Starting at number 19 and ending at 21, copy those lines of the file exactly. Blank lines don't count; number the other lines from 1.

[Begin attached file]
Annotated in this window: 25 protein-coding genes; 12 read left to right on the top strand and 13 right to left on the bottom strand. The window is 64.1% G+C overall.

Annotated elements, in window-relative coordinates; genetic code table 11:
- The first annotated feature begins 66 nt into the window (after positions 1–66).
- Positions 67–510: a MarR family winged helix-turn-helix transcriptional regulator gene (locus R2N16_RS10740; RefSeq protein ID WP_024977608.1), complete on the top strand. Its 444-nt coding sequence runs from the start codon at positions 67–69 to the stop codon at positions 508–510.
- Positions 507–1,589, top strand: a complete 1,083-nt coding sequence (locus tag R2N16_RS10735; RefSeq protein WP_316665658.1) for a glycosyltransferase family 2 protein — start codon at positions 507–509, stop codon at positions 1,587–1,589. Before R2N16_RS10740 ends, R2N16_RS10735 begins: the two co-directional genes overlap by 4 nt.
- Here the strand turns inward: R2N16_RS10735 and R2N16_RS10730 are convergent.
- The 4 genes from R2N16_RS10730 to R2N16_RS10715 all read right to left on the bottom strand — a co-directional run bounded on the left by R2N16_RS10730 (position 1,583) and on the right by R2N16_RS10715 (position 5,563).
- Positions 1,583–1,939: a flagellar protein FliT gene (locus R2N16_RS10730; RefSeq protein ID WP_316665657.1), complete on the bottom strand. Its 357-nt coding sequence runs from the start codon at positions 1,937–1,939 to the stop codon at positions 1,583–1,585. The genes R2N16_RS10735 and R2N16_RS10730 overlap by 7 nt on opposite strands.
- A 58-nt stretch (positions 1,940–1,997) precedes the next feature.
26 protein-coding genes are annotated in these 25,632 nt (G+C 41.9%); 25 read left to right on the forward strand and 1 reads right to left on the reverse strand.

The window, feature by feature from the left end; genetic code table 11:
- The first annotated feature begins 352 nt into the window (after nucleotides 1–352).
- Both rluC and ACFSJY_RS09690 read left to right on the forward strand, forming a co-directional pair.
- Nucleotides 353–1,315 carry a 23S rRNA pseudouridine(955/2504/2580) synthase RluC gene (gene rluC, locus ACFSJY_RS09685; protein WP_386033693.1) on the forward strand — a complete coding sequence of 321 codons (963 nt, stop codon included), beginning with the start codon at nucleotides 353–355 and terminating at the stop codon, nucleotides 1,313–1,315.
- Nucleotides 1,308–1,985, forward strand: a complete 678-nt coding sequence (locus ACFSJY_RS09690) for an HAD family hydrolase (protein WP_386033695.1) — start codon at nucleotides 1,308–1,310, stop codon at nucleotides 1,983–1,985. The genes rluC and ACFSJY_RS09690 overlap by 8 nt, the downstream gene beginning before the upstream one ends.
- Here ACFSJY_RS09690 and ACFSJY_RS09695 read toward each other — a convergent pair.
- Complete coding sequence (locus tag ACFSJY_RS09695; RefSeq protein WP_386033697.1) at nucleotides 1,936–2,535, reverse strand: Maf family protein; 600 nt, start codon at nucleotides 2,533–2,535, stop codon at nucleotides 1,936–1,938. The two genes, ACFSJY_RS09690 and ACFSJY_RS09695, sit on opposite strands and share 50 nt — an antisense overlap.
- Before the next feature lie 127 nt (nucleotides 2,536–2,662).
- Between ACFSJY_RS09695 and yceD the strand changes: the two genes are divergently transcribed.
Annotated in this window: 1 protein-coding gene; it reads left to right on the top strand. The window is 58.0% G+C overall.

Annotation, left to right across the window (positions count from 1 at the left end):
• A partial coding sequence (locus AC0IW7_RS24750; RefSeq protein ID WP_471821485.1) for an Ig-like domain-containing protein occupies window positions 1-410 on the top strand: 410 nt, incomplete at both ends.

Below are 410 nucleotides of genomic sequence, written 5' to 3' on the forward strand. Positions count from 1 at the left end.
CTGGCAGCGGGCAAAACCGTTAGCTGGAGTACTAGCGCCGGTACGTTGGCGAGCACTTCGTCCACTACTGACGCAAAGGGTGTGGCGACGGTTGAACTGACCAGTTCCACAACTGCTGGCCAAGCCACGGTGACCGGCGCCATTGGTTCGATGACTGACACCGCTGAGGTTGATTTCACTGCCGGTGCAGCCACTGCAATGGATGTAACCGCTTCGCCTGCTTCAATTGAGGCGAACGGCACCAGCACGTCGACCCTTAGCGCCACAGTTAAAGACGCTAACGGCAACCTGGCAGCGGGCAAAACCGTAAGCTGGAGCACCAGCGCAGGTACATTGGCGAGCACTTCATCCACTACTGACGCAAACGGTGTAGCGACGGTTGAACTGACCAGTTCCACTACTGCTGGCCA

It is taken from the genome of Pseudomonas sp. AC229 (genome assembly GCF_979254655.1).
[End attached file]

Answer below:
- Between ACFSJY_RS09695 and yceD the strand changes: the two genes are divergently transcribed.
Annotated in this window: 1 protein-coding gene; it reads left to right on the top strand. The window is 58.0% G+C overall.

Annotation, left to right across the window (positions count from 1 at the left end):